The highlight of the weekend was the Assemblage Reception and Gala Julia Child Tribute Dinner.  And, yes, I can confirm that Bruce Liebert is the highest ranking Chaine in this whole region:

Bruce is wearing that costume only for the very formal induction ceremony.  You can appreciate that champagne is prominent in the process.

I was rather negligent in taking photos during the meal, so our first course, gougere of gruyere cheese and seared foie gras, will be shown if someone on my table someday sends a shot.  Qi Marie and John White might respond.  The wine was an excellent 1996 Lamothe Guignard Sauternes. Most on the table questioned the appropriateness of a sweet wine at the beginning, but I thought the perfect balance with the foie gras was ideal.  Then came a coquilles Saint-Jacques a la provencale, fortunately for me because this dish is built around scallops, and these were rather large.  However, I was halfway through when I finally remembered to take a photo:


The wine was a 2007 Nicolas Joly Sacres Savennier, and no one on the table ever heard of it.  So I went to see Patrick Okubo, the Grand Sommelier of this Bailliage, and he said this was a French chenin blanc, which in California is a sweetish wine, but in France, very dry.  Next was a chilled green asparagus veloute (basically a cold soup):


A super 2009 Long Depaquit Moutonne Chablis Grand Cru, a French, meaning no oak storage, chardonnay, was served.  While they pour around 3 ounces, you can always later ask for more, which I did on several of these wines.  This is the point where a sherbert comes, and the presentation was exceptional:


The premiere was a boef a la bourguignonne, beef braised in burgundy wine, which I found amusing because this was also the final entre at the Pacific Buddhist Academy dinner last night.

The Kahala version was smaller, not as dark brown and much, much saltier.  I preferred the previous night dish far better.  The wine was a Burguet Gevrey Chambertin Mes Favorites VV (a pinot noir, or burgundy).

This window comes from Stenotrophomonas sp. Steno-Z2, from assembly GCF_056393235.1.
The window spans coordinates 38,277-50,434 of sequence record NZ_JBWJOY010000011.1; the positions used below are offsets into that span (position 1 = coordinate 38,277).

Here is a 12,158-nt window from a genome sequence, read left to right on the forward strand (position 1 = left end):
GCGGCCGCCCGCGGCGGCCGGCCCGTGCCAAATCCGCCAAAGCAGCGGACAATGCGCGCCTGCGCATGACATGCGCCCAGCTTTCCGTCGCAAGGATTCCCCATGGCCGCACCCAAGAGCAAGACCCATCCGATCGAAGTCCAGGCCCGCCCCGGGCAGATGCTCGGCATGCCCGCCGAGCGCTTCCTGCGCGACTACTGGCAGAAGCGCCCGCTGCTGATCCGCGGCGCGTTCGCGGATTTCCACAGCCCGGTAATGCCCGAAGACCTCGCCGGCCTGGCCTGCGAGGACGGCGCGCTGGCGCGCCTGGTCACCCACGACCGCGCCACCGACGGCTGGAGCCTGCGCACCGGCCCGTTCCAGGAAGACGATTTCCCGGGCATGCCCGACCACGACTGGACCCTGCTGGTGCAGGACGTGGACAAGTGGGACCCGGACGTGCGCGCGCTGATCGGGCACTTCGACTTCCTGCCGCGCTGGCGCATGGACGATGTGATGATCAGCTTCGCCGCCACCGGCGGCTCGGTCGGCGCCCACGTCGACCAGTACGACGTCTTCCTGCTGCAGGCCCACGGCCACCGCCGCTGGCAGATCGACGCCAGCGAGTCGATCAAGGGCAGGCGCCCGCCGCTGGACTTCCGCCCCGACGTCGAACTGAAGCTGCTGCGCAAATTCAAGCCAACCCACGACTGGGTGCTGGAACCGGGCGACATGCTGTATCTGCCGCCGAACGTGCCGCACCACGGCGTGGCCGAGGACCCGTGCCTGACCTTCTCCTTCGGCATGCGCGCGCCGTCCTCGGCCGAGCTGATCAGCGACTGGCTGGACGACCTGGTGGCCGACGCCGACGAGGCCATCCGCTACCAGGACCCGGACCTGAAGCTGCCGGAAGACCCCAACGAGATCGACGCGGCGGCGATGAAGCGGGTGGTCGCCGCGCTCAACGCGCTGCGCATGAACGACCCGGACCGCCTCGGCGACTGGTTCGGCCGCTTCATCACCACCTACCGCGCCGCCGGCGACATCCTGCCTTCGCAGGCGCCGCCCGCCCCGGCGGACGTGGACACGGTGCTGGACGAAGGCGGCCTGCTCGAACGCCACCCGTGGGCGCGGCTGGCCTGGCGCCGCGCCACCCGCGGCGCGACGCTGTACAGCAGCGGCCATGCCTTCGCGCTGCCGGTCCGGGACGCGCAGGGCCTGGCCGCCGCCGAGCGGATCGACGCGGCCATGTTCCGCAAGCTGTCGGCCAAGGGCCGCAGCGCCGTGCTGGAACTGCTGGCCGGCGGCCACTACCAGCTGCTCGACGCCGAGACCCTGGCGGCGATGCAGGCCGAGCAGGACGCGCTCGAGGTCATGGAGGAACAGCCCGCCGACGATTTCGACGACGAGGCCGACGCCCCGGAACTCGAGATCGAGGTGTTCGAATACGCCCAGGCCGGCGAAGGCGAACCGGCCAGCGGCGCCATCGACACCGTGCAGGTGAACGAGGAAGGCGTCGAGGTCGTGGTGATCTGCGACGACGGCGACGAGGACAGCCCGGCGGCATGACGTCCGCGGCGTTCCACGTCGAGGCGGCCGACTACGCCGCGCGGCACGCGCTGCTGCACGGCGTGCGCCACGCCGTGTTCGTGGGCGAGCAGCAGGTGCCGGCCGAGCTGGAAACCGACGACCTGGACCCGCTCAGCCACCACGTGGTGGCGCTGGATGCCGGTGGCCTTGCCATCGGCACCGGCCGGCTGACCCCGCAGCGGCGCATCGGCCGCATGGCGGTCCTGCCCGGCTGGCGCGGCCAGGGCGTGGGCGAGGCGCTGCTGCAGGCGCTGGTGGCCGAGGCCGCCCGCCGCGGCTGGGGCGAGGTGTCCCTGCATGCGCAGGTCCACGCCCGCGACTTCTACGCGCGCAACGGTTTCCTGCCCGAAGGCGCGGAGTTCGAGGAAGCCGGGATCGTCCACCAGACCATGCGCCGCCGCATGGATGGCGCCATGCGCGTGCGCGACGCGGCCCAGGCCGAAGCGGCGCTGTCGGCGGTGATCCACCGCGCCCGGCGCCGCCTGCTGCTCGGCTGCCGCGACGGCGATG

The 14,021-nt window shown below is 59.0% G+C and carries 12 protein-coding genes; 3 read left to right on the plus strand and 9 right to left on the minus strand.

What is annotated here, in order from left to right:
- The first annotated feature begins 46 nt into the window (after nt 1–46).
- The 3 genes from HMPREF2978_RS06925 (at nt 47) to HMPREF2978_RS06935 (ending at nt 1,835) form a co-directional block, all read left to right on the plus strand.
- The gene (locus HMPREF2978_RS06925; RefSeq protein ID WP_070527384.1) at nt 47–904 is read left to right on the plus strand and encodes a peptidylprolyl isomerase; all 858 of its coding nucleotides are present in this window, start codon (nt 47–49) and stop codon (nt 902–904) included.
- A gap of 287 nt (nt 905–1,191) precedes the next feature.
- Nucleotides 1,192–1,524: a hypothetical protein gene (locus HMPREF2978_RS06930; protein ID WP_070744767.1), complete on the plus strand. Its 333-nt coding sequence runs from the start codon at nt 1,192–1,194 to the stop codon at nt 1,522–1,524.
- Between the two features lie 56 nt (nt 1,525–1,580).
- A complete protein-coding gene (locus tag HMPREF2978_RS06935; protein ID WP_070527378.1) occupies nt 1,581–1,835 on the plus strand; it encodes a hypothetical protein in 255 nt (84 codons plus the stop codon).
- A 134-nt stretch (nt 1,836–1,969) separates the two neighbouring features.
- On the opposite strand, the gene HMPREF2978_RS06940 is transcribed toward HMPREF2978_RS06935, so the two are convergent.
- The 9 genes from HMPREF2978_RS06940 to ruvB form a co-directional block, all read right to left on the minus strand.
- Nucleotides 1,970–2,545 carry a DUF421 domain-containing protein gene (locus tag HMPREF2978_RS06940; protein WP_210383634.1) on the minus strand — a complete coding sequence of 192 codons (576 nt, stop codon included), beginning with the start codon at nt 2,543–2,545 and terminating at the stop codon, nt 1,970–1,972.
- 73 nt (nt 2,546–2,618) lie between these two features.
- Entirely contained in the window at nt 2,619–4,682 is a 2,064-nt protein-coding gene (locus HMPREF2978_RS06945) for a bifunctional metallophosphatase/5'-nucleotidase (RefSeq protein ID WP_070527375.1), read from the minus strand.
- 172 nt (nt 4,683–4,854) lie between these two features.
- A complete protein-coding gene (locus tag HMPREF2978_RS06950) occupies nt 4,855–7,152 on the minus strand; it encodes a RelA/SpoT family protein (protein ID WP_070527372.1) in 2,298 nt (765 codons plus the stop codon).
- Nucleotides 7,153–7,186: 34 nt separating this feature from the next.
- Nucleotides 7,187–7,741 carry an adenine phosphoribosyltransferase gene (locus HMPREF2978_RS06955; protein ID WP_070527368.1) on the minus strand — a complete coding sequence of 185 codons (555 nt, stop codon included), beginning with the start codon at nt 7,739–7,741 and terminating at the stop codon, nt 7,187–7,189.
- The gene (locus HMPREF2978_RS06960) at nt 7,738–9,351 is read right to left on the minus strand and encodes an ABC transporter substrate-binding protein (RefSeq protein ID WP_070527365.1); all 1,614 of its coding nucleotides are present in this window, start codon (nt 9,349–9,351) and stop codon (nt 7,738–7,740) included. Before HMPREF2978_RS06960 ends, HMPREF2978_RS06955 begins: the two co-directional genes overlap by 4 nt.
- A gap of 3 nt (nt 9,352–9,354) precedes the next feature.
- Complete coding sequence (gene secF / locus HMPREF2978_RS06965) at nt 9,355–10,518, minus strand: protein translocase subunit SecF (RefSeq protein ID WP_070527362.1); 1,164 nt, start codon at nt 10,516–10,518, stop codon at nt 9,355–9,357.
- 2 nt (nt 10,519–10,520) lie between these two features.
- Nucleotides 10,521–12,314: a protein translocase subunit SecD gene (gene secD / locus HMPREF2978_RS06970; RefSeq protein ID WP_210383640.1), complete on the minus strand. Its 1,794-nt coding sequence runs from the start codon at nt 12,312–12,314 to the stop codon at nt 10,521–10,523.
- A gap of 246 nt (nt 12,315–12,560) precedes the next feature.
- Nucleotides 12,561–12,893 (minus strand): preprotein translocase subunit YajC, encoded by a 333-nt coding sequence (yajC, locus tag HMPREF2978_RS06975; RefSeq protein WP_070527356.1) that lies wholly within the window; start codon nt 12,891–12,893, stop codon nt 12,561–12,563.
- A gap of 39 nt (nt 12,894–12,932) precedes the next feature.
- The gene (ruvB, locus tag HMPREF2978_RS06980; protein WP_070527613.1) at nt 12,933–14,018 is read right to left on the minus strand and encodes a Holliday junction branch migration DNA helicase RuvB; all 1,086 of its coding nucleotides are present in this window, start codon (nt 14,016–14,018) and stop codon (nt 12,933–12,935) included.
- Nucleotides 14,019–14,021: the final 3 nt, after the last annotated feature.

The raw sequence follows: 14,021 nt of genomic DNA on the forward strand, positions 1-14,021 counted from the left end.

A University of Hawaii colleague, Kusuma Cooray, in the culinary arts, sitting on our table, won a gold medal for extraordinary service to the organization:


You get something to place on your ribbon for various events, and my slate is nearly empty:


We then went upstairs for dessert (fruit flambé) and a 2008 Huet Moelleux Trie Vovray, a nice sweet wine.  Had an extended chat with Christel Yount about her travels.

But this was not all, for the next morning I ordered a Japanese meal, not as expensive as my $100 and $60 Four Seasons Hualalai breakfasts, but close:

You can only barely see it, but in the middle bottom is a small bowl of something called natto.  This is fermented soy beans.  I've avoided this foul-smelling and sticky breakfast item all my life.  However, I courageously today followed the advice I remembered from Kenji Hotta of Nihon University about stirring the beans a hundred times.  I did, tried it and was pleasantly surprised.  The smell was not the best, but the taste reminded me of soy beans, and a tad bitter.  Finally, note the beer.  This is a 17 ounce Koshihikari Echigo from Niigata, Japan.  I did not realize that some beers are made from rice, and this one from Koshihikari, which is the #1 brand in the world.

The weekend was just fabulous.  Return next week for the Royal Hawaiian Hotel, Michel's and La Mer.